Daniel Defense announced the company is now selling a new short barrel rifle (SBR) chambered in 300 BLK. The gun is called the DDM4 300S.
According to the company, the gun was designed for “those demanding a high-performance, short barrel rifle chambered in the versatile 300 Blackout cartridge.” As with all of the company’s rifles, the new 300S looks good and sounds like it will be a solid performer.
Daniel Defense has already established themselves as a first rate rifle and component manufacturer, so it was no surprise to visit their booth at SHOT Show this year and find another great design: Â the Daniel Defense ISR.Â The ISR, or Integrally Suppressed Rifle, was designed from the ground up to be one complete package, which I explain below.Â The official model number is DDM4ISR 300.
The Integrated Suppressor (IS)
Matt Mozak of Daniel Defense walked me through the latest, greatest DD rifle.Â The rifle is designed to be a weapon system, and not just a rifle with accessories added.Â To accomplish this, Daniel Defense developed and added their all new Integrated Suppressor (IS).Â The integrated suppressor is threaded, pinned and welded to the rifleâ€™s proprietary lSR gas block, in what Mozak called a monolithic baffel.Â So the IS becomes a permanent part of the rifle, and not simply an interchangeable accessory.Â The length of the barrel and Integrated Suppressor together is 16.145â€.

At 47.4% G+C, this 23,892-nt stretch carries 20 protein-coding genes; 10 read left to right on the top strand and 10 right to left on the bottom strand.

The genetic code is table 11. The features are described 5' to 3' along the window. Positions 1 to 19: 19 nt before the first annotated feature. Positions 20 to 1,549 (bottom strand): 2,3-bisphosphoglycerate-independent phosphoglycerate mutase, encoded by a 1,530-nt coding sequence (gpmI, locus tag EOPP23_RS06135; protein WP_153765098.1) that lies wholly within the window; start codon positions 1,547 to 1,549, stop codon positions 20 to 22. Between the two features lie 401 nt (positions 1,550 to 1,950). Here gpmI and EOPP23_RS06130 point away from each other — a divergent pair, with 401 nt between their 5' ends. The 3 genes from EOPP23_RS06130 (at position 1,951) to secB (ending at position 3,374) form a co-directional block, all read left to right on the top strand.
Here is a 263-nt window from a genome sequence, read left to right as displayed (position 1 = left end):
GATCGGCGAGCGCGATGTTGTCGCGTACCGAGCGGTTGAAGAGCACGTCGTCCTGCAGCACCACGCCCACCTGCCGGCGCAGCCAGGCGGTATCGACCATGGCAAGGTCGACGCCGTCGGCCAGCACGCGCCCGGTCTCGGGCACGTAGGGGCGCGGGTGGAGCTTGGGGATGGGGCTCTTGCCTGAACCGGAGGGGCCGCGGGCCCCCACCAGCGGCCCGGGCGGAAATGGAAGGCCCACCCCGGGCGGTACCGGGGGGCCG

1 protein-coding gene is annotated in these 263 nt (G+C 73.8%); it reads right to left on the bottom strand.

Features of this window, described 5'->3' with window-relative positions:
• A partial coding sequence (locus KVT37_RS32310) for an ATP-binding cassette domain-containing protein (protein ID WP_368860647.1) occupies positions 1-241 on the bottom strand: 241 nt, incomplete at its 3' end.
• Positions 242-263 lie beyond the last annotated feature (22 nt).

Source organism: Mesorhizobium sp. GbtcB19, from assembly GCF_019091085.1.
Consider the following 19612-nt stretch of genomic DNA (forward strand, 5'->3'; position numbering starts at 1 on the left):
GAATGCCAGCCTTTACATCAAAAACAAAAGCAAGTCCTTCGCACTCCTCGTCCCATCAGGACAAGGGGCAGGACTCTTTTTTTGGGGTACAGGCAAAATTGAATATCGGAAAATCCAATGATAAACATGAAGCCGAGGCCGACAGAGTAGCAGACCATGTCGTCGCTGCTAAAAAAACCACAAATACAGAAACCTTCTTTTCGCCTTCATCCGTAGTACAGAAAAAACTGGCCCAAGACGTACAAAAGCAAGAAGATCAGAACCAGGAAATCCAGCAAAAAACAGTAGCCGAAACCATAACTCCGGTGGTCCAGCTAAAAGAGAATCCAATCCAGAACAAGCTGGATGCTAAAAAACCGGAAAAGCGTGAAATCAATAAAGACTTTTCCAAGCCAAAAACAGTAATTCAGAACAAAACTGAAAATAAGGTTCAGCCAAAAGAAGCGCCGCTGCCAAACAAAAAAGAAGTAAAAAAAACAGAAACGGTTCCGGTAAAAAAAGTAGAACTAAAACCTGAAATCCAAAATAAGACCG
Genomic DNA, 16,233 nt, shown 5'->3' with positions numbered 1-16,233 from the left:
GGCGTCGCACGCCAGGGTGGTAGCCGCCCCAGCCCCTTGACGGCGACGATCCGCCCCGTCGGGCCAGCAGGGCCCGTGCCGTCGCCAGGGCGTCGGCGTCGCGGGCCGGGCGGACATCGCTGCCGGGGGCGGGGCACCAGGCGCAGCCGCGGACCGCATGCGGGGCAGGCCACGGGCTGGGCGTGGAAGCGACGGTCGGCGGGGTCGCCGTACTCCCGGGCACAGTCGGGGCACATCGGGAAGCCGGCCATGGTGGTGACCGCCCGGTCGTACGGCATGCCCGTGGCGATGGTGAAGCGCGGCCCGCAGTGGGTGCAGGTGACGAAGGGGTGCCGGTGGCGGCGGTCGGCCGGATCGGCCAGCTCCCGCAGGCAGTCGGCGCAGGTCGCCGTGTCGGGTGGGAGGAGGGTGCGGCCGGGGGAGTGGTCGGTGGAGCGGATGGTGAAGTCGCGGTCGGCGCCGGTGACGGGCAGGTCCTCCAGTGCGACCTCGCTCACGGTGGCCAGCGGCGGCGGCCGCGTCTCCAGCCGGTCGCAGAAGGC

“What kind of 300 AAC Blackout ammo is there? Â Is this just a flash in the pan, or are there serious loads out there for this cartridge?”
I get a lot of questions from people – in the “real” world and via the internet. Â I figured I would start answering some of those questions as posts so as to help others with similar questions. Â Yesterday, I discussed holsters for the Ruger SR9c, and today I am looking at the 300 Blackout and what kinds of loads are currently being made for it.
In keeping with the 2012 SHOT Show trend, Iâ€™ll be looking at ArmaLiteâ€™s offering in the newer .300 BLK chambering. I got a chance to handle their new rifle at their booth, and I learned a few things along the way. Before getting into the details of the ArmaLite .300 BLK rifle, I thought it would be interesting to share a little history on the AR rifle platform that has become so popular.
ArmaLite was a subdivision of the Fairchild Engine & Airplane Corporation back in the 1950â€™s. The founder was Lockheed corporate counsel George Sullivan, and the companyâ€™s first rifle designs were meant to be â€œlightâ€ survival rifles for downed pilots.
[Aaron caught up with Olympic Arms at the 2012 SHOT Show and took a look at their new K16 300 SST chambered for the 300 BLK cartridge.]
By now most readers will realize that there has been an explosion in rifle offerings in .300 Blackout (BLK). The .300 Blackout cartridge came about to fulfill the desires of shooters who wanted to shoot .30 caliber bullets, but didnâ€™t want to lose the capacity and weight advantages of shooting traditional 5.56mm AR-15â€™s.
The .300 BLK is a very unique .30 caliber cartridge. Instead of bulking up the casing and powder weights to accommodate the .30 caliber bullet, the .300 BLK starts with the same 5.56mm casing that is the standard for AR-15 platforms. From there the casing is necked up, or expanded out at the neck, to accept the .30 caliber bullet. The rest of the casing is the same as the 5.56mm casing along with powder weights. The end result is a .30 caliber bullet fired from basically the same casing as the traditional 5.56mm cartridge.